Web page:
Next was a long reach out to a gybe mark, it was tight but with the tide building as we sailed into deeper water it was likely to be OK to carry the spinnaker. If we had been chasing we would have definitely gone for it, as it was we hesitated...started to hoist then decided against it. With an eye on the overall series positions we decided not to take the risk – all we had to do was finish ahead of P3 (who were a way back) and within a place of Persephone (who were closer behind but had decided not to hoist) to wrap up the series – so we played safe and genoa sailed this leg. It was definitely worth sheeting the No 2 to the rail if you decided not to go for the spinnaker, the inboard sheeting position is really horrible for a No 2 on a reach. Light did carry the kite and by the gybe mark had caught back up to have an inside overlap. We sailed wide to gybe and exit close to the mark to windward of Light but an A35 from IRC3 decided to sail into the gap despite having no mark room <sigh> but no problem, a quick hoist and we might still be over Light and back in front. The spinnaker did go up quickly but sadly, for the first time I can remember, we contrived to hoist it upside down – definitely not fast!! With hindsight it was a comical, if embarrassing, moment – but at the time there was...how can I say this....an urgency to fix it? Fortunately we managed to before Persephone got past and only lost a boat length or so to Light by the time we had the right corners of the spinnaker attached to the right bits of string. The aforementioned A35 was quite helpful down this leg as we sat on their stern wave to reel Light back in and, after a brief luffing match, get past before the leeward mark.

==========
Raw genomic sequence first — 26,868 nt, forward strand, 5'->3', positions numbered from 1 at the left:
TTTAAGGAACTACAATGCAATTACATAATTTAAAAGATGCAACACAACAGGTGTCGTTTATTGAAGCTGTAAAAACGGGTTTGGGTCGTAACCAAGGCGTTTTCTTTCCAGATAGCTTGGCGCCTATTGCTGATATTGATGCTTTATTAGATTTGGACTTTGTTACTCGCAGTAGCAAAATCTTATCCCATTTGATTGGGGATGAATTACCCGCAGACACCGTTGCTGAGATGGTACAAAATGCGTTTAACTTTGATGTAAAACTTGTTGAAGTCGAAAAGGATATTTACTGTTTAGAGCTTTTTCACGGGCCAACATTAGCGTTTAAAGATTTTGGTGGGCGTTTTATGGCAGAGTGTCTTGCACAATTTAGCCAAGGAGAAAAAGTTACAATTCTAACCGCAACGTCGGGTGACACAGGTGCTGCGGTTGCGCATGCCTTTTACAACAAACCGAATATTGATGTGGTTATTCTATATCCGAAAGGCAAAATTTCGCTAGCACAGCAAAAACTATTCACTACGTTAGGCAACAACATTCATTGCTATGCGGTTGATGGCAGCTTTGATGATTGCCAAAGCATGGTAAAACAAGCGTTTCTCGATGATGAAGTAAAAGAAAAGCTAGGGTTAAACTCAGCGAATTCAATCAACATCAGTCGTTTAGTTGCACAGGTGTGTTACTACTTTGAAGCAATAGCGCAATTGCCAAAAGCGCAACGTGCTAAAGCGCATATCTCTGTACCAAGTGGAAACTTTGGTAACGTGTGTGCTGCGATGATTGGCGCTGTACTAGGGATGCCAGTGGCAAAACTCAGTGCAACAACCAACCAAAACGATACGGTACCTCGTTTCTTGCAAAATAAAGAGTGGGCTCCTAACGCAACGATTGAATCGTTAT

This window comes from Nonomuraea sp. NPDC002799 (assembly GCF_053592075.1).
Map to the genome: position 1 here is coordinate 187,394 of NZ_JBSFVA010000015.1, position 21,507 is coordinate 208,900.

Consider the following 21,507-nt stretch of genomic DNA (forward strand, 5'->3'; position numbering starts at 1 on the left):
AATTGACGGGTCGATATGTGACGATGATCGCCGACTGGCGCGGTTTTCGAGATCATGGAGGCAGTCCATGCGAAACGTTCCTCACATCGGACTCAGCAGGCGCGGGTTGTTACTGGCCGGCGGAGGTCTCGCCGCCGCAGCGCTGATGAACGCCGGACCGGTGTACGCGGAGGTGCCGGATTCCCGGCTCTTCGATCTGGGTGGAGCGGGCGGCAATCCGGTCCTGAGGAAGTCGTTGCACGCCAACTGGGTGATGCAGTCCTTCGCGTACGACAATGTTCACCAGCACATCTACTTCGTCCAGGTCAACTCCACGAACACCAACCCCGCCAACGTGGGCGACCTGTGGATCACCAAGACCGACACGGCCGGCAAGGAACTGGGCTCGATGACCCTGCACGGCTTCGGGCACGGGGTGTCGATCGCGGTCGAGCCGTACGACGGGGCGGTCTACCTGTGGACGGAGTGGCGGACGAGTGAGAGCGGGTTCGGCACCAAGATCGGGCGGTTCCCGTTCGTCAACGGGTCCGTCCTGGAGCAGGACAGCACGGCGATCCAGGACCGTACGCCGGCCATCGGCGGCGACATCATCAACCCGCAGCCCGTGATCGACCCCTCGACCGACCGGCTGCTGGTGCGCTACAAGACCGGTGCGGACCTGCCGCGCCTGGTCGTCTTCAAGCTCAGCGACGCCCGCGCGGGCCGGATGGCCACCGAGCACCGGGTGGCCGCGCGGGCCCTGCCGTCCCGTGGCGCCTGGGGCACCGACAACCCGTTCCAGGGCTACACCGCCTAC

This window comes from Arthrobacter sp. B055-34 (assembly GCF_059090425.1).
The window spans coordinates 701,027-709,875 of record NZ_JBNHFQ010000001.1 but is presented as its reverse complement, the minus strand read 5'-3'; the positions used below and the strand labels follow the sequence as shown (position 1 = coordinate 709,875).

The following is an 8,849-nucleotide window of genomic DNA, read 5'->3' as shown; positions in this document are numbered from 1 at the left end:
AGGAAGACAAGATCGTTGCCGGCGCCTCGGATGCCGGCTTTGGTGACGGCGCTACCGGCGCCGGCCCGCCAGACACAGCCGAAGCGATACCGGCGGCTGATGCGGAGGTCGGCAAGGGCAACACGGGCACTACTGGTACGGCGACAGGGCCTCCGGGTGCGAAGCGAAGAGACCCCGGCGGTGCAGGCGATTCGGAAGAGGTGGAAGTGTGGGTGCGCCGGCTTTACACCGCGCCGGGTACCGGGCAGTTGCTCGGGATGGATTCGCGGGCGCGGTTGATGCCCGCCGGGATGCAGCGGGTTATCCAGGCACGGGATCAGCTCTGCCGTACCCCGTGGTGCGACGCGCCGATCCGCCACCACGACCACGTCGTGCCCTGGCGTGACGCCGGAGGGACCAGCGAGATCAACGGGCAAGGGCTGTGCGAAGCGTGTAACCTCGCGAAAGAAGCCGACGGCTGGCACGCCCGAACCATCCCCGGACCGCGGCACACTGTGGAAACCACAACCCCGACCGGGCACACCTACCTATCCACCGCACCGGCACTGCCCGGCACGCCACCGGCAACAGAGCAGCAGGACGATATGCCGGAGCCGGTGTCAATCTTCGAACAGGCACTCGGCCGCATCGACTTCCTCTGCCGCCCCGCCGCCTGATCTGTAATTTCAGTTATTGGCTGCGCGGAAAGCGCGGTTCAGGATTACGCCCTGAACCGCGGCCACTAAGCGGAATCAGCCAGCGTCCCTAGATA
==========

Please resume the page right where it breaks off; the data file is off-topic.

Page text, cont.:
The next few legs were a blur, with a slim lead we just had to cover upwind so never got to find out if the right was faster (I don’t think it would have been). Persephone worked their way up to 2nd and P3 was rapidly moving up through the fleet as well. On the penultimate spinnaker leg the forecast drop in wind speed was evident and we nearly changed to the No 1, getting it on deck before deciding not to as the breeze was still sometimes touching 20 knots. Persephone did change to the No 1 and made the right call as on the next beat they were making big gains when the wind got lighter towards the end of the leg - eventually rounding just a length behind for an intense final run. Sigma 38s really are ridiculously closely matched – after trimming our hearts out we rounded the last leeward mark with almost exactly the same gap between the two boats.
This set up a classic beat to the finish near Coronation Buoy, with the wind continuing to ease (we had swapped to the No 1 for the final leg) we couldn’t risk any separation so it was time to cover hard all the way. Eventually we tacked ahead close to the port layline and Persephone had little choice but to slip into our dirty air and allow us to pull out a small lead at the finish line. Did anyone notice the tide had turned against us at the finish? We completely missed that until we were crossing the line. Max and the team on P3 made a spectacular recovery to take 3rd place and Marta sailed another good race, this time getting a better reward to finish 4th.
I always feel sad at this time of the season – just one more race now before we put the boat away for the winter, but we’ll be out to make the most of the last race of the year and will be fascinating to watch the big sail off between Persephone & P3 who are locked on equal points in 2nd place.
Protest Room Update
6 weeks after the Race 3 incident, and after 5 weeks deliberating our re-opening request the protest committee finally held a hearing after racing on Sunday. The re-opening request was eventually denied, which was disappointing and hard to understand. The problem with protests is not interpreting the rules, but establishing what really happened on the water which can be very difficult....definitely something to ponder. Luckily, it looks like it will not effect any overall positions which is some consolation.